"Despite the prejudices and theological preconceptions of the evangelists, they record many incidents that mere inventors would have concealed—the competition of the apostles for high places in the Kingdom, their flight after Jesus' arrest, Peter's denial, the failure of Christ to work miracles in Galilee, the references of some auditors to his possible insanity, his early uncertainty as to his mission, his confessions of ignorance as to the future, his moments of bitterness, his despairing cry on the cross; no one reading these scenes can doubt the reality of the figure behind them." -- Will Durant, The Story of Civilization, Vol. 3, Caesar and Christ (as quoted at Wikipedia > Criterion of dissimilarity > History)


Interestingly, Will Durant (probably due to some kind of prejudice) does not mention "[t]he miraculous virgin birth".


[b] At MdS' post #8, I have already argued against the dubious applicability of the CoD to both issues. Let me add some other comment here, from a different angle.


1. Fiction is replete with heroes from humble origins who become kings or somehow manifest their royal status.


2. Mythology, especially Greek mythology at the time of Jesus, was replete with stories of Zeus (and other lesser gods) impregnating (human) virgins.


In both cases the CoD, as a "scholarly test of authenticity", would be at its weakest.


[c] I can only confirm the evidence that neither Mark nor Luke are embarrassed ... oops! ... encumbered in the least by the thought that "the sinless Jesus allows Himself to be baptized by John who is baptizing for the remission of sins", so much so that, id direct, plain words they both speak of "baptism of repentance for the forgiveness of sins" (Mark 1:4; Luke 3:3).


I have already explained their lack of embarrassment ... oops! ... reluctance with the theological explanation, which I believe is perfectly evident to both, that ...


Jesus recognized that John had the authority of preparing people, with his baptism of repentance, for the forgiveness that [ONLY] the Messiah would bestow upon them / earn for them. [thread "John the Baptist and the forgiveness of sins", MdS' post #36]


As for Matthew, I believe that I have explained clearly his approach when I wrote ...


The Gospel of Matthew pre-empts and voids the presumed "embarrassment" with Jesus' own motivation for his Baptism by John, in spite of John's reluctance (“Let it happen now, for it is right for us to fulfill all righteousness.” Then John yielded to him. - Matt 3:14-15)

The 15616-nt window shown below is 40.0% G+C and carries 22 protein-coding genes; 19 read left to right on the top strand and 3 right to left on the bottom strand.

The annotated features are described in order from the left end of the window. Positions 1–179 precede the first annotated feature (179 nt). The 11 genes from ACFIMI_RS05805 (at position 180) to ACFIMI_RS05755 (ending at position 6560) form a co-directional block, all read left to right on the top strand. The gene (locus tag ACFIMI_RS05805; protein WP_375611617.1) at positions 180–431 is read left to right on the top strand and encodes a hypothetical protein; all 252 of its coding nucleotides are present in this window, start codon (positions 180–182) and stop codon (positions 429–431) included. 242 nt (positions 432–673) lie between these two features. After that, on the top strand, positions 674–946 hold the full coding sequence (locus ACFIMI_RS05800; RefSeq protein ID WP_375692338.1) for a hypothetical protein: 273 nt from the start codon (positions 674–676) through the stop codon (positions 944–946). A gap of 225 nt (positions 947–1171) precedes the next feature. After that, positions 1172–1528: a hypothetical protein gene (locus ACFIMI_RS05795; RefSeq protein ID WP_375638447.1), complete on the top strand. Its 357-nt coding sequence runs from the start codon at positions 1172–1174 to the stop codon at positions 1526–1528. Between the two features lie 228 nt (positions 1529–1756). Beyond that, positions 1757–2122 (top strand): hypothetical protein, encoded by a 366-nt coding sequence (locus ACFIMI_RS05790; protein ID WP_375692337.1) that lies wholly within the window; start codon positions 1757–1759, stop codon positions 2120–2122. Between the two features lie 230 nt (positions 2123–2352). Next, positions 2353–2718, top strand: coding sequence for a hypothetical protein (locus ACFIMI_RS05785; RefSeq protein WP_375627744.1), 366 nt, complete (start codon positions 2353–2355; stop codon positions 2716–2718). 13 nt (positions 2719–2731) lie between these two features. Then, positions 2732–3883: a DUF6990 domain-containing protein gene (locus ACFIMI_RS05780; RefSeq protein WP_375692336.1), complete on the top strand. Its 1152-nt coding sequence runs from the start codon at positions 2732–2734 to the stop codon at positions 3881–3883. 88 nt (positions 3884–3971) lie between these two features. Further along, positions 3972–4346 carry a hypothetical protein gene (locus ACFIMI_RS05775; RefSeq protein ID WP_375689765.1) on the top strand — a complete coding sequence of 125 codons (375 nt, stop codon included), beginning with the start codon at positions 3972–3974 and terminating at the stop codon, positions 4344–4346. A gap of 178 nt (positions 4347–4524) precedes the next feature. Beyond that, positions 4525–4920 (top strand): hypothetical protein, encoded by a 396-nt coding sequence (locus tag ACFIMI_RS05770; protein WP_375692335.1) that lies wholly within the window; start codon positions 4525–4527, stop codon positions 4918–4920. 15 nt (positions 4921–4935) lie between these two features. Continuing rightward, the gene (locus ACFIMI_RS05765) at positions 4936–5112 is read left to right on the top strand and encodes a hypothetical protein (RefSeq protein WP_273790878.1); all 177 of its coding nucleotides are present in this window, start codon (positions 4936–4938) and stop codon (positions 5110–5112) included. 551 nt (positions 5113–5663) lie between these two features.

As for the Evangelist John, he is the ONLY evangelist who actually does not explicitly mention the Baptism of Jesus by John. Perhaps, in his case, and in his case ONLY, the "criterion of dissimilarity" can be applied with some propriety.


MdS

Revelation is above, not against Reason

“The everlasting God is a refuge, and underneath you are his eternal arms ...” (Deut 33:27)
“Do you have an arm like God, and can you thunder with a voice like his?” (Job 40:9)
“By the Lord’s word [dabar] the heavens were made; and by the breath [ruwach] of his mouth all their host.” (Psalm 33:6)
“Who would have believed what we just heard? When was the arm of the Lord revealed through him?” (Isaiah 53:1)
“Lord, who has believed our message, and to whom has the arm of the Lord been revealed?” (John 12:38)
“For not the hearers of the law are righteous before God, but the doers of the law will be declared righteous.” (Romans 2:13)

“Owe no one anything, except to love one another, for the one who loves his neighbor has fulfilled the law.”(Romans 13:8)
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2 years ago  ::  Apr 30, 2012 - 7:22PM #54
Miguel_de_servet
Posts: 17,050

Apr 30, 2012 -- 1:02PM, Adelphe wrote:

Sorry, but you can't fix stupid.


How true ...


... and the principle applies with a vengeance to stupidity accompanied by conceit ... EmbarassedSurprisedYellCool


MdS

Revelation is above, not against Reason

“The everlasting God is a refuge, and underneath you are his eternal arms ...” (Deut 33:27)